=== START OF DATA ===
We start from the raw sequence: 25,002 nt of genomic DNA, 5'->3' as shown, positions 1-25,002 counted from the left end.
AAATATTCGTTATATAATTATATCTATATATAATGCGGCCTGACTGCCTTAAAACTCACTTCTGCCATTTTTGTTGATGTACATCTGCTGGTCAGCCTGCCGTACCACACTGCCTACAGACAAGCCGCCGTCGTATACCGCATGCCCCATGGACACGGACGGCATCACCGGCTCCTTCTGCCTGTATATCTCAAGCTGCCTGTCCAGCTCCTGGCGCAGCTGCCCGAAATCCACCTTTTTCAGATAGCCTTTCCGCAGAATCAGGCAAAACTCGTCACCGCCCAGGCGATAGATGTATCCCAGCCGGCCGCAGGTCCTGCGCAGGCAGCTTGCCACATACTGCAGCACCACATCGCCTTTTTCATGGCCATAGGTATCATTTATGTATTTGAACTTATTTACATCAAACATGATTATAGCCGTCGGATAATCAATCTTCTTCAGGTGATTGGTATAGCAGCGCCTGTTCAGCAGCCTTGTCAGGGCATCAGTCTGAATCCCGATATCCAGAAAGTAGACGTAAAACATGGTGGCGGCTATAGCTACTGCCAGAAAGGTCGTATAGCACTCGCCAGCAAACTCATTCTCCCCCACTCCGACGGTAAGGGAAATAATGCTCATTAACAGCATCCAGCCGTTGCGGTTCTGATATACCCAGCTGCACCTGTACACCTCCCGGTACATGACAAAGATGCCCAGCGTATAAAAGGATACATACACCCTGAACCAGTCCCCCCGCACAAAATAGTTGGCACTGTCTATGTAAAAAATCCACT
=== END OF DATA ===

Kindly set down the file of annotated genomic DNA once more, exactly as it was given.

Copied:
We start from the raw sequence: 25,002 nt of genomic DNA, 5'->3' as shown, positions 1-25,002 counted from the left end.
AAATATTCGTTATATAATTATATCTATATATAATGCGGCCTGACTGCCTTAAAACTCACTTCTGCCATTTTTGTTGATGTACATCTGCTGGTCAGCCTGCCGTACCACACTGCCTACAGACAAGCCGCCGTCGTATACCGCATGCCCCATGGACACGGACGGCATCACCGGCTCCTTCTGCCTGTATATCTCAAGCTGCCTGTCCAGCTCCTGGCGCAGCTGCCCGAAATCCACCTTTTTCAGATAGCCTTTCCGCAGAATCAGGCAAAACTCGTCACCGCCCAGGCGATAGATGTATCCCAGCCGGCCGCAGGTCCTGCGCAGGCAGCTTGCCACATACTGCAGCACCACATCGCCTTTTTCATGGCCATAGGTATCATTTATGTATTTGAACTTATTTACATCAAACATGATTATAGCCGTCGGATAATCAATCTTCTTCAGGTGATTGGTATAGCAGCGCCTGTTCAGCAGCCTTGTCAGGGCATCAGTCTGAATCCCGATATCCAGAAAGTAGACGTAAAACATGGTGGCGGCTATAGCTACTGCCAGAAAGGTCGTATAGCACTCGCCAGCAAACTCATTCTCCCCCACTCCGACGGTAAGGGAAATAATGCTCATTAACAGCATCCAGCCGTTGCGGTTCTGATATACCCAGCTGCACCTGTACACCTCCCGGTACATGACAAAGATGCCCAGCGTATAAAAGGATACATACACCCTGAACCAGTCCCCCCGCACAAAATAGTTGGCACTGTCTATGTAAAAAATCCACT